7. Throughout the entire duration of the plea, the Defendant did not indicate through counsel or directly with the Court that he was dizzy in any respects. At the conclusion of the plea the Defendant asked to speak directly with the Court. During the time the Defendant spoke on his behalf directly to the Court, the Defendant spoke both logically and clearly setting out positions that he was taking in regard to the matter before the Court including admitted responsibility for the charges that he had plead guilty to.
8. The Defendant sought to withdraw his plea after this Court had sentenced him.
9. The Court finds the contentions set forth in the Defendant's Motion for Appropriate Relief filed by the Defendant on April 12, 2018 including that the Defendant was dizzy, nauseous, sick, confused, and did not understand the questions are not credible. It appears to the Court that the Defendant is merely changing his mind after entering into the plea freely and voluntarily and understandingly.
10. The Court also finds that while the Defendant was on cross-examination by the State regarding these matter[s], he indicated that he did not remember various questions asked of him by the Court during the plea. The Court finds his testimony to be untrue and that the Defendant simply does not want to remember those answers, not that he doesn't remember them.
11. The Court finds that the Defendant's appearance, behavior, and ability to communicate with the Court on April 10, 2018, when the plea was entered, were identical to that on April 16, 2018, when the Court heard the Defendant's Motion for Appropriate Relief.
12. The Court renews all the plea adjudication findings that were previously discussed on April 10, 2018.
13. The Defendant entered into and accepted the plea arrangement on April 10, 2018 freely, voluntarily, and understandingly.
14. The Defendant's plea was not entered into in haste, under coercion or at a time when the Defendant was confused.
15. The Court further finds the following in regards to the factors set forth in State v. Meyer, 330 N.C. 738, 742-43, 412 S.E.2d 339, 342 (1992); The Defendant did not assert his legal innocence on April 10, 2018 during the plea or in his filed Motion for Appropriate Relief; The State's case and the evidence against the Defendant was insurmountable. At a previous hearing evidence was presented that State and law enforcement had placed a GPS tracker within the boxes where the marijuana was located, and they were tracking both the Defendant as well as the vehicle he was driving at the time. Law enforcement knew and had verified that marijuana was contained in the boxes before the Defendant took possession, and law enforcement conducted surveillance on the Defendant the entire time the marijuana was in his possession. Furthermore, the marijuana was found by the officer at the time that the Defendant was pulled over. In addition, the Defendant admitted to possessing and transporting marijuana to officers; throughout the entire time the Defendant's charges have been pending, he has been represented by counsel. The Defendant has been represented by his own Counsel which was retained in December and that counsel is certainly competent and has represented him as such throughout the entire process including filing and arguing various motions before the Court.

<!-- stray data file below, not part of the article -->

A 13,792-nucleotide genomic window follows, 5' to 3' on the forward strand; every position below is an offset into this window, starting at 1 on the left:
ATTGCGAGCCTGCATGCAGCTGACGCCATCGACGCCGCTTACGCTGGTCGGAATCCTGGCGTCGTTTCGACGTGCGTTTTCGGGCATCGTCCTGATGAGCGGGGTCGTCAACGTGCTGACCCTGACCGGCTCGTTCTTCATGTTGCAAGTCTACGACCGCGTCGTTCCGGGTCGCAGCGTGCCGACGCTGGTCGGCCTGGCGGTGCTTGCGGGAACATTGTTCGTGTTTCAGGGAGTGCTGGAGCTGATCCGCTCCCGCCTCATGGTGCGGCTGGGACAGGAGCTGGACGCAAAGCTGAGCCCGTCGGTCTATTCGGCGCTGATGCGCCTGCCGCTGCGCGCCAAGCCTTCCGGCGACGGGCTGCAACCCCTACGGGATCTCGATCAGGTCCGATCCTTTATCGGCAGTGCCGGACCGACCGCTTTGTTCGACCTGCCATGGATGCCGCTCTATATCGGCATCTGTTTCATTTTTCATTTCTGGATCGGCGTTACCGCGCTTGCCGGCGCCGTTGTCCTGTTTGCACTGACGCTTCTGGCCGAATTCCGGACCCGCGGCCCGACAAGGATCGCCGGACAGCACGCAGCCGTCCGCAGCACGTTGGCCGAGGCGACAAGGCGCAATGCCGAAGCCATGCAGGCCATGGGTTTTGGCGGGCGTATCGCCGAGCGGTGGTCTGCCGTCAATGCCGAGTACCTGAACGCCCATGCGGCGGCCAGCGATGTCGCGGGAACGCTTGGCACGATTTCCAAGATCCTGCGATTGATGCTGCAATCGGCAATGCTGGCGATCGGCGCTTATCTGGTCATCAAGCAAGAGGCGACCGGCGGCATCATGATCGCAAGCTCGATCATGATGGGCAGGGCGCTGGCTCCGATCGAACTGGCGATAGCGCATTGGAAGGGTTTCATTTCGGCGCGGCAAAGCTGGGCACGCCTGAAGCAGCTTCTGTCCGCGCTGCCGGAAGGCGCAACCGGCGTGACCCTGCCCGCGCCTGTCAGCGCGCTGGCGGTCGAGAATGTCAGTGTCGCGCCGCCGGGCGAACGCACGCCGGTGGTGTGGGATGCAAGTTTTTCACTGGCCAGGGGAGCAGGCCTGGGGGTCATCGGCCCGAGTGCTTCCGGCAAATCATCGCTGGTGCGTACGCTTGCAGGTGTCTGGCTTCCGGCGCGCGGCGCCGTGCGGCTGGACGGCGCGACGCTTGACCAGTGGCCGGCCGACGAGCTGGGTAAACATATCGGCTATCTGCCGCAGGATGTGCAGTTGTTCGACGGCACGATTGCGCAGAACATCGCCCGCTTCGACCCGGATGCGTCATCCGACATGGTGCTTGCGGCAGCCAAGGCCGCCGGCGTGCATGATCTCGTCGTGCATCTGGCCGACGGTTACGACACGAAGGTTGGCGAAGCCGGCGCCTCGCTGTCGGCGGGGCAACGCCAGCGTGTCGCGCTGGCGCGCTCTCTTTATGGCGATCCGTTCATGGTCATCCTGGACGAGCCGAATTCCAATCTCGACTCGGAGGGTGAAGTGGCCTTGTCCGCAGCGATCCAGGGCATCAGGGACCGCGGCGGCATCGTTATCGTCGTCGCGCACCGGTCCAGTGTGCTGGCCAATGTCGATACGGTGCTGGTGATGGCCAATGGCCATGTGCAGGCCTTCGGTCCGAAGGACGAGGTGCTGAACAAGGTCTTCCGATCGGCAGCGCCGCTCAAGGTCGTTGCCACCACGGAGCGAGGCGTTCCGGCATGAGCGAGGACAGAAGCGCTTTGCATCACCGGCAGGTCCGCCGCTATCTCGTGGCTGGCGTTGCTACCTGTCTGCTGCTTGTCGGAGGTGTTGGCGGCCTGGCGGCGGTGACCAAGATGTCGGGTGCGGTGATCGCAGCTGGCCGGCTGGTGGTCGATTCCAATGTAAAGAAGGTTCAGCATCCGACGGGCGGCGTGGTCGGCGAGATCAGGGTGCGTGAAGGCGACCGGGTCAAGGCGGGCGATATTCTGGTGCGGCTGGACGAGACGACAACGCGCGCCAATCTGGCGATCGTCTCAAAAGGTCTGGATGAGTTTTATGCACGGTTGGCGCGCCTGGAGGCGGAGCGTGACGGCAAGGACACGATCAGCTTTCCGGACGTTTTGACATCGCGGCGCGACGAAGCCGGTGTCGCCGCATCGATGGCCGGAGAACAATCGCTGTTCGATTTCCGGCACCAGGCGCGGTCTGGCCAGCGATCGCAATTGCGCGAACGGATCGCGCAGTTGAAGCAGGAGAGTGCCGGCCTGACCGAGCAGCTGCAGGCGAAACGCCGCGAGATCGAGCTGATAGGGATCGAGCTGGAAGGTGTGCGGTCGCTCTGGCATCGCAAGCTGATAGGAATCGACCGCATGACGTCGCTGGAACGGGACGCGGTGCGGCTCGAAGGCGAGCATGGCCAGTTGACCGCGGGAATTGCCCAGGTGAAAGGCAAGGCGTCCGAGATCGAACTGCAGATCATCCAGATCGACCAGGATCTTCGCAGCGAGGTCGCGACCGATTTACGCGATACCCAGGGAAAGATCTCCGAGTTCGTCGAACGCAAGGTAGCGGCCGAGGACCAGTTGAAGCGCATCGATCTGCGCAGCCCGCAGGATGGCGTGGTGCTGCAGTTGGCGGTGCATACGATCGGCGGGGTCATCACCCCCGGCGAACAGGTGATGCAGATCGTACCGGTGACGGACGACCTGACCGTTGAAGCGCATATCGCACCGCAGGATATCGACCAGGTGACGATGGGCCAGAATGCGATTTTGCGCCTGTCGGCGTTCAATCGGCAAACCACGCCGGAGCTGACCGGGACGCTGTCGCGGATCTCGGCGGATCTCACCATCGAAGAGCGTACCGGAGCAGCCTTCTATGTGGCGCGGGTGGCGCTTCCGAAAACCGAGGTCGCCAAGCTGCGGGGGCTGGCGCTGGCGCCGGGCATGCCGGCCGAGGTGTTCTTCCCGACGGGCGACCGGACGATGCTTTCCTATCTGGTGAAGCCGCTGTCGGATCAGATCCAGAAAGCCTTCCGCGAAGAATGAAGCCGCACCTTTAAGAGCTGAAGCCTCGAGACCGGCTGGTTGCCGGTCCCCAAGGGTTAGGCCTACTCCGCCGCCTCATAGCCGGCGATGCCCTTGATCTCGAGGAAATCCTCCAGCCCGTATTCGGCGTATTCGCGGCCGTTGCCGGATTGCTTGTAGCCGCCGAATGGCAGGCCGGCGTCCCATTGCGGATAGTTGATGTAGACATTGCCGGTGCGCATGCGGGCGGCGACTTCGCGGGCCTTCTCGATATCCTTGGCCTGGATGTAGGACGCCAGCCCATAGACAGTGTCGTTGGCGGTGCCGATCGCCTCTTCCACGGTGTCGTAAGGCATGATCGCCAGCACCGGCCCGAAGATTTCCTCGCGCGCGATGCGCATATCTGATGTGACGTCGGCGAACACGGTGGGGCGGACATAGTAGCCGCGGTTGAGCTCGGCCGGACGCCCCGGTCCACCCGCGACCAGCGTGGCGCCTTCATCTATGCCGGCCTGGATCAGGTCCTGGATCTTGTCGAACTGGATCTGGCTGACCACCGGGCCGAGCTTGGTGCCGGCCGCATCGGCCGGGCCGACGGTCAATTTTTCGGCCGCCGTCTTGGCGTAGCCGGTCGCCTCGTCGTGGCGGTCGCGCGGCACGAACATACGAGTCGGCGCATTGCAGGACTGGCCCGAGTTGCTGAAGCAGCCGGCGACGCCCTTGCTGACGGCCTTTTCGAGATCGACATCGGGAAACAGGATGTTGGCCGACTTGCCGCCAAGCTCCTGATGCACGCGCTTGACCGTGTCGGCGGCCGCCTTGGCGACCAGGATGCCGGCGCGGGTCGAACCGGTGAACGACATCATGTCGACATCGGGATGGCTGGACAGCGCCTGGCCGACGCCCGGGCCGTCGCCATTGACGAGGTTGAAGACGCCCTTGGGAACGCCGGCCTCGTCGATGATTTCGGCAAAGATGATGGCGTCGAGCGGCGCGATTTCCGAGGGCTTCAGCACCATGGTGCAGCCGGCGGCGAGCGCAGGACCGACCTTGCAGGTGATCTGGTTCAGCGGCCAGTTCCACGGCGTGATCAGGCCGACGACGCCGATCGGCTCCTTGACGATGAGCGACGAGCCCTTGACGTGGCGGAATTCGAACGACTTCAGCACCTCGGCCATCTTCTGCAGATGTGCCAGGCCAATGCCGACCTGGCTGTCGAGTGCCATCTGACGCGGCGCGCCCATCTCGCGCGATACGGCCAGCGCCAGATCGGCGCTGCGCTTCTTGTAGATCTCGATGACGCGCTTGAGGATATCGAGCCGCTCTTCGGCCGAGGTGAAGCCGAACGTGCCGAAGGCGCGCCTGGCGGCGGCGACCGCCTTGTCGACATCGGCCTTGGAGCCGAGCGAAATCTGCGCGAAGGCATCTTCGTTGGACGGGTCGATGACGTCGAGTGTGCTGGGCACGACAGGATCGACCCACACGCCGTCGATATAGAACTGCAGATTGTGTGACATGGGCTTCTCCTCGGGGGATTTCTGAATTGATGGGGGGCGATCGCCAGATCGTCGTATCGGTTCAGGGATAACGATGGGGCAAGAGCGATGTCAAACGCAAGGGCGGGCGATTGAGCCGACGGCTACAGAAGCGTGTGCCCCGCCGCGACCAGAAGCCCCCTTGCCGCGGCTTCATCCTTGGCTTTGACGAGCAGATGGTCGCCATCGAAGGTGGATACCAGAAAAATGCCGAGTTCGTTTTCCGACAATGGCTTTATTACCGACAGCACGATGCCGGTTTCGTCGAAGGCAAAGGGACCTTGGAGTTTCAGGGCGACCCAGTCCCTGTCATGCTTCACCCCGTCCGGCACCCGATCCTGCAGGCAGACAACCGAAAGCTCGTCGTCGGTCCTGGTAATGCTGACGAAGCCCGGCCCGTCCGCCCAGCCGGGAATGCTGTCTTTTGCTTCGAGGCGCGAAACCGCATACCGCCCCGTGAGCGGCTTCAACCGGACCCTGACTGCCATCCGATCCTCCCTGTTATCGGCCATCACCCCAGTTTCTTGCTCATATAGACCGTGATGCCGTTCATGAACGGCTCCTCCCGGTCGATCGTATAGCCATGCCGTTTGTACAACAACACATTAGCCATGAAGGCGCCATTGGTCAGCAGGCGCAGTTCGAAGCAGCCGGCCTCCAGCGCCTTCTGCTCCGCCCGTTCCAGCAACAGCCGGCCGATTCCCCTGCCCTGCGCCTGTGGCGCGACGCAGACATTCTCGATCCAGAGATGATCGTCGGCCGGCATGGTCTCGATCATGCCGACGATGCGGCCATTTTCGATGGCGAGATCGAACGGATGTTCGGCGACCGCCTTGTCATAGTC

Upon its findings, the court concluded:
2. Where a guilty plea is sought to be withdrawn by the defendant after sentencing, it should be granted only to avoid manifest injustice; State v. Handy, 326 N.C. 532, 391 S.E.2d 159 (1990).
3. Based on the above Findings of Fact the Court finds as a matter of law that no manifest injustice exist[s].
4. The Court concludes as a matter of law that the Motion is without merit and that it is not supported by any facts in any respects, thus there is no manifest injustice by denying the Defendant's motion.
Based upon the findings of fact and conclusions of law, the trial court denied the Motion. From the trial court's order denying the Motion, Defendant appeals.
Defendant argues that the trial court erred by denying his Motion because the circumstances demonstrate that withdrawal of his plea would prevent manifest injustice. We disagree.
A. Standard of Review
When a defendant seeks to withdraw a guilty plea, and the “defendant's motion to withdraw his plea was made post-sentence, it is properly treated as a motion for appropriate relief.” State v. Monroe, 822 S.E.2d 872, 875 (N.C. Ct. App. 2017) (citation omitted). When reviewing “a trial court's findings on a motion for appropriate relief ․, [the] findings are binding if they are supported by competent evidence and may be disturbed only upon a showing of manifest abuse of discretion.” State v. Wilkins, 131 N.C. App. 220, 223, 506 S.E.2d 274, 276 (1998) (citations omitted). Unchallenged findings of fact are “presumed to be supported by competent evidence and are binding on appeal.” State v. Evans, 251 N.C. App. 610, 613, 795 S.E.2d 444, 448 (2017) (brackets and citations omitted). “[T]he trial court's conclusions of law are fully reviewable on appeal.” State v. Johnson, 126 N.C. App. 271, 273, 485 S.E.2d 315, 316 (1997).